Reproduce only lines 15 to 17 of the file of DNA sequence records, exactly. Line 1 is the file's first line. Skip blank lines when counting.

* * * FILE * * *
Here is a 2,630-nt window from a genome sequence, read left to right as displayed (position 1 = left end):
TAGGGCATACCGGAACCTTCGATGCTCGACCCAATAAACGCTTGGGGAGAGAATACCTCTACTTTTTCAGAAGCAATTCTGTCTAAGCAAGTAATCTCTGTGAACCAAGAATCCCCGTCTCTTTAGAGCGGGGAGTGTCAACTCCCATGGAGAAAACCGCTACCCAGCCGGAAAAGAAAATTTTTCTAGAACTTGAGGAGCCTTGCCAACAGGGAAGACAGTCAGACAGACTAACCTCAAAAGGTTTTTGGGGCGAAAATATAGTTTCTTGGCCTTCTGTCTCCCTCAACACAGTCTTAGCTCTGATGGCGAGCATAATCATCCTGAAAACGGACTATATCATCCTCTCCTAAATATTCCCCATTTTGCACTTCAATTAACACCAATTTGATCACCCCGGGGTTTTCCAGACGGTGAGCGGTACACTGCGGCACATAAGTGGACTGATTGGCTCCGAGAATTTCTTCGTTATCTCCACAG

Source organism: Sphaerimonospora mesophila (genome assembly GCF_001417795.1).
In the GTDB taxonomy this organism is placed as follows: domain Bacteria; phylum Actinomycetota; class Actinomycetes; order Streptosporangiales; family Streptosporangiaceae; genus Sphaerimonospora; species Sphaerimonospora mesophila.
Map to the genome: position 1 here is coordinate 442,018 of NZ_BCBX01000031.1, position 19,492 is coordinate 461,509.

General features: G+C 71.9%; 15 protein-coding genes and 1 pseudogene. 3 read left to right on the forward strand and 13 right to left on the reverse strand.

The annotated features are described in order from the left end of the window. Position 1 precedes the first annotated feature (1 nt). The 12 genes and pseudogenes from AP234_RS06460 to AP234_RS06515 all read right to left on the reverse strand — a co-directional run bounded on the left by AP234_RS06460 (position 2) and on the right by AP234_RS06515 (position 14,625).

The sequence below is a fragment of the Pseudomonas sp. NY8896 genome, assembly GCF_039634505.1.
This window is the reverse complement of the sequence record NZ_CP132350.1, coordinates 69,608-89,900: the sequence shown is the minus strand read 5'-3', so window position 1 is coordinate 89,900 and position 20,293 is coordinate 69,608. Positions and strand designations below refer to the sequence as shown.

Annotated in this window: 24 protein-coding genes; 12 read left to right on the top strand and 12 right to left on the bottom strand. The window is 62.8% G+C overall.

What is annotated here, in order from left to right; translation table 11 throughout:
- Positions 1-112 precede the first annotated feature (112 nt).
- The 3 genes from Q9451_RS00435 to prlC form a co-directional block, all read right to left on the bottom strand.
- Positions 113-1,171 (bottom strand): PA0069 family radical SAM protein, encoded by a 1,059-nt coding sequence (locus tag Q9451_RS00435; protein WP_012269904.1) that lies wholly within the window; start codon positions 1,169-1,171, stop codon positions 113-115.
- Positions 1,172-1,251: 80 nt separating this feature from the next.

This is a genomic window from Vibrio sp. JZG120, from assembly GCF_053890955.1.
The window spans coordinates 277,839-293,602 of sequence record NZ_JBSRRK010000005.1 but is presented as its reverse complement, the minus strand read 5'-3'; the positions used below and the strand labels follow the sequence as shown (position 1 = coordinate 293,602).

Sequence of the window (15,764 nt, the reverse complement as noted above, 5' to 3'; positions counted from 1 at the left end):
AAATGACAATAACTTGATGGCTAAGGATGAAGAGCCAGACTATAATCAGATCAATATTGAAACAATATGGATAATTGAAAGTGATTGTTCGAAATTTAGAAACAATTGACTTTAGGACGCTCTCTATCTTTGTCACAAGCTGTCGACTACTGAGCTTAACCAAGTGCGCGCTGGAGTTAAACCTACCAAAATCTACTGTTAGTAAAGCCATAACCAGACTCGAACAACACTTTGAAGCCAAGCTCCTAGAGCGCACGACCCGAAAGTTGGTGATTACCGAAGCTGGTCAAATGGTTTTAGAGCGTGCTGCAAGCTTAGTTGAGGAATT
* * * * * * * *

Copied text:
- Positions 1,172-1,251: 80 nt separating this feature from the next.

This is a genomic window from Vibrio sp. JZG120, from assembly GCF_053890955.1.
The window spans coordinates 277,839-293,602 of sequence record NZ_JBSRRK010000005.1 but is presented as its reverse complement, the minus strand read 5'-3'; the positions used below and the strand labels follow the sequence as shown (position 1 = coordinate 293,602).